Editor's note: An earlier version of this story mischaracterized some groups' positions on the FTC's proposed survey.
SAN DIEGO -- The National Automobile Dealers Association is lining up allies for a fight with the Federal Trade Commission over a proposed survey of consumers regarding their experiences trading in, buying and financing vehicles at dealerships.
NADA Vice Chairman Mark Scarpelli told credit union managers at a conference here last week sponsored by CU Direct, "We look forward to working with your regulatory team" on the proposed FTC survey.
So far, the FTC has received comments questioning its survey plans from NADA, the National Independent Automobile Dealers Association, and a joint comment from the Consumer Bankers Association and the American Financial Services Association, among others. NIADA’s comment noted, among other points, that it “does not believe the costs to conduct the survey are warranted.” A spokeswoman for the CBA said the group has “asked for an objective survey with a representative sample size.”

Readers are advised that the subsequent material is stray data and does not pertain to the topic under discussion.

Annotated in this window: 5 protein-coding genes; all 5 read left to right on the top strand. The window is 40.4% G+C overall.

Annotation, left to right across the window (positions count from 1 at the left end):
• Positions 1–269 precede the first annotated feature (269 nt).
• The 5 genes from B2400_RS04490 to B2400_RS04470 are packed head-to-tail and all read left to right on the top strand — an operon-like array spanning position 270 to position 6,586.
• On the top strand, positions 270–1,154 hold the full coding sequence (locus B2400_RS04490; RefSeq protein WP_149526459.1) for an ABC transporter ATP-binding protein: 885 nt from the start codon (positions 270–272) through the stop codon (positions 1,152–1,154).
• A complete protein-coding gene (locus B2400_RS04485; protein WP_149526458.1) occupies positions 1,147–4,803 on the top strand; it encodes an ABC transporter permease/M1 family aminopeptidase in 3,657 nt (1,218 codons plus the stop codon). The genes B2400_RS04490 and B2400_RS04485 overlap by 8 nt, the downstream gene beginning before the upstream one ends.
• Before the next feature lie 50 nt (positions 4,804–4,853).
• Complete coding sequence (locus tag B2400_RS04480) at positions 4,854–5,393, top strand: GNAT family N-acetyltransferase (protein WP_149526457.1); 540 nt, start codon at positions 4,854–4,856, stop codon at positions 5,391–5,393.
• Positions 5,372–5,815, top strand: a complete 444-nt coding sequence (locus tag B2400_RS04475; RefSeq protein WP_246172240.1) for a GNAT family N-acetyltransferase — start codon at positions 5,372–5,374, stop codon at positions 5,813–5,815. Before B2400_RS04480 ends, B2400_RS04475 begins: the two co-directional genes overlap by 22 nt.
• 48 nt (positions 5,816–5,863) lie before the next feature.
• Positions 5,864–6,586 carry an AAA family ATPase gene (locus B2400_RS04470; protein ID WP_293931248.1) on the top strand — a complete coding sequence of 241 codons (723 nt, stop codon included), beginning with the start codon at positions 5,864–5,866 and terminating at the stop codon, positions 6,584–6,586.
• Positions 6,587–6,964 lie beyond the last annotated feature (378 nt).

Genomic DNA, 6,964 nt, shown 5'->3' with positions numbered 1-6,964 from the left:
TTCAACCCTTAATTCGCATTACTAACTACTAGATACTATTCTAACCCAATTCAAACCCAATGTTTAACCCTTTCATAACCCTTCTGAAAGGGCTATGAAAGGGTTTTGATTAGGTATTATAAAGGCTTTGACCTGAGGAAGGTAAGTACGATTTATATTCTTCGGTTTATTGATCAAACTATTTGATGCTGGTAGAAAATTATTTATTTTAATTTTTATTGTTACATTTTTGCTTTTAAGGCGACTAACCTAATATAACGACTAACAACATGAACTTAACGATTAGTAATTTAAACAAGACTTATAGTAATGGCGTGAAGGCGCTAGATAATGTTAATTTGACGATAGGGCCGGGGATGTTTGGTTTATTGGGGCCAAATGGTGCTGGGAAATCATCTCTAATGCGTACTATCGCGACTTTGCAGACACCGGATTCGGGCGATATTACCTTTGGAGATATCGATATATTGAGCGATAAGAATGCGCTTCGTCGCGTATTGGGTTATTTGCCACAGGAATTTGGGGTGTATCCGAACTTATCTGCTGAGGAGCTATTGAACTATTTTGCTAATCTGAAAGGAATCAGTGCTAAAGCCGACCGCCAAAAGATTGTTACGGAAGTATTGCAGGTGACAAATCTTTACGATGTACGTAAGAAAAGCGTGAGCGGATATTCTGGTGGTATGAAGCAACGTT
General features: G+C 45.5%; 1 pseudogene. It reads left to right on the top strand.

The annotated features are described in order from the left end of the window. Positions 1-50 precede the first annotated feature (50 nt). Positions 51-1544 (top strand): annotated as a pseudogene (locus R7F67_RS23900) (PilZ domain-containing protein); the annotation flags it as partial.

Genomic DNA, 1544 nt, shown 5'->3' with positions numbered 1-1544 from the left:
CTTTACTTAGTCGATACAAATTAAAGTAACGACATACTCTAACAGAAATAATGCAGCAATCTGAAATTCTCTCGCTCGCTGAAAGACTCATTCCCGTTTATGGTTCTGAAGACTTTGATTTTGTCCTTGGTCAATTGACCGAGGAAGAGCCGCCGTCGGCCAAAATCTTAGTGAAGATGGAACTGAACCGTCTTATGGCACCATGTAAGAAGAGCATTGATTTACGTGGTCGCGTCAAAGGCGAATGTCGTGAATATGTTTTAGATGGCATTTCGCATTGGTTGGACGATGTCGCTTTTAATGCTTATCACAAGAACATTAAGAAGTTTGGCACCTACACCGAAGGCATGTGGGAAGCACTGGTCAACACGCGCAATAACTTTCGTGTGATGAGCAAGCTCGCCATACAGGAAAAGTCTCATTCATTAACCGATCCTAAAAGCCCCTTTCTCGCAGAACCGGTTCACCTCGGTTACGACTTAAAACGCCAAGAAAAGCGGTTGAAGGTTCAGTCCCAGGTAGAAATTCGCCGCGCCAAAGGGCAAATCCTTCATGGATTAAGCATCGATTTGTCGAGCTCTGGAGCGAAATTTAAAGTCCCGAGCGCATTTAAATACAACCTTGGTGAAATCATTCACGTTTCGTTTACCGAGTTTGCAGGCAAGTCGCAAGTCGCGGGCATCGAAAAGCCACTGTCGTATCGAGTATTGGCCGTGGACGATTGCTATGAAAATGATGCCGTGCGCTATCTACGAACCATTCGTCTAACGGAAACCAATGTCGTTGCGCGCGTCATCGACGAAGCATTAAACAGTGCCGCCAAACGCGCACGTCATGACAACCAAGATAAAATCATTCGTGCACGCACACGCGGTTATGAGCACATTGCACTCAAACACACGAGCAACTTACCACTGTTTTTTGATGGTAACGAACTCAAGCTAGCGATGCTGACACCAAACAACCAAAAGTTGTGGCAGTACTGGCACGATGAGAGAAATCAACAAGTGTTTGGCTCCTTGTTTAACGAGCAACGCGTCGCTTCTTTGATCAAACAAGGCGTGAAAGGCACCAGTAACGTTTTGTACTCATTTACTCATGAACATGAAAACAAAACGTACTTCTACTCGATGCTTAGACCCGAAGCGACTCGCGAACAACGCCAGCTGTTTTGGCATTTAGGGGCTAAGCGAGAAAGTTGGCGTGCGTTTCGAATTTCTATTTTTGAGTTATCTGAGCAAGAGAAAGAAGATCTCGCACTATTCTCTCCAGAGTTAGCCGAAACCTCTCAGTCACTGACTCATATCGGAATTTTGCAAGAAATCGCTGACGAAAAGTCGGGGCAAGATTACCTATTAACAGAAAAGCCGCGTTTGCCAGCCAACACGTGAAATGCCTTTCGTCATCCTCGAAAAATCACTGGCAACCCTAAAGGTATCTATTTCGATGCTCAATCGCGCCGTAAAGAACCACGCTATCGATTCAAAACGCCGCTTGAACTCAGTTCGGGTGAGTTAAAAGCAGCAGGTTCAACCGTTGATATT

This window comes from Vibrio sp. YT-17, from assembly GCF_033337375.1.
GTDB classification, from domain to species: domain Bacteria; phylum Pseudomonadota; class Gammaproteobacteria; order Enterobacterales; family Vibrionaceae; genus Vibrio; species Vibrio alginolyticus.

NADA says the survey is unnecessary because it essentially repeats one the FTC conducted five years ago that found no systemic problems with the auto-retailing sector, and because it is deeply flawed as planned.
The FTC says the proposed survey aims to "inform the Commission about current consumer protections issues that may exist and that could be addressed through FTC action, including enforcement initiatives, rulemaking, or education." It hasn't said when the survey would begin.
In 2011, the FTC held public hearings in Detroit, San Antonio and Washington for much the same purpose. Those hearings' 21 hours of testimony from 58 panelists yielded more than 500 pages of transcripts; the agency also received 100 written comments.
The commission "repeatedly requested credible data demonstrating that prevalent abuses exist in the auto industry but received none," Metrey wrote in a March 7 comment letter to the FTC.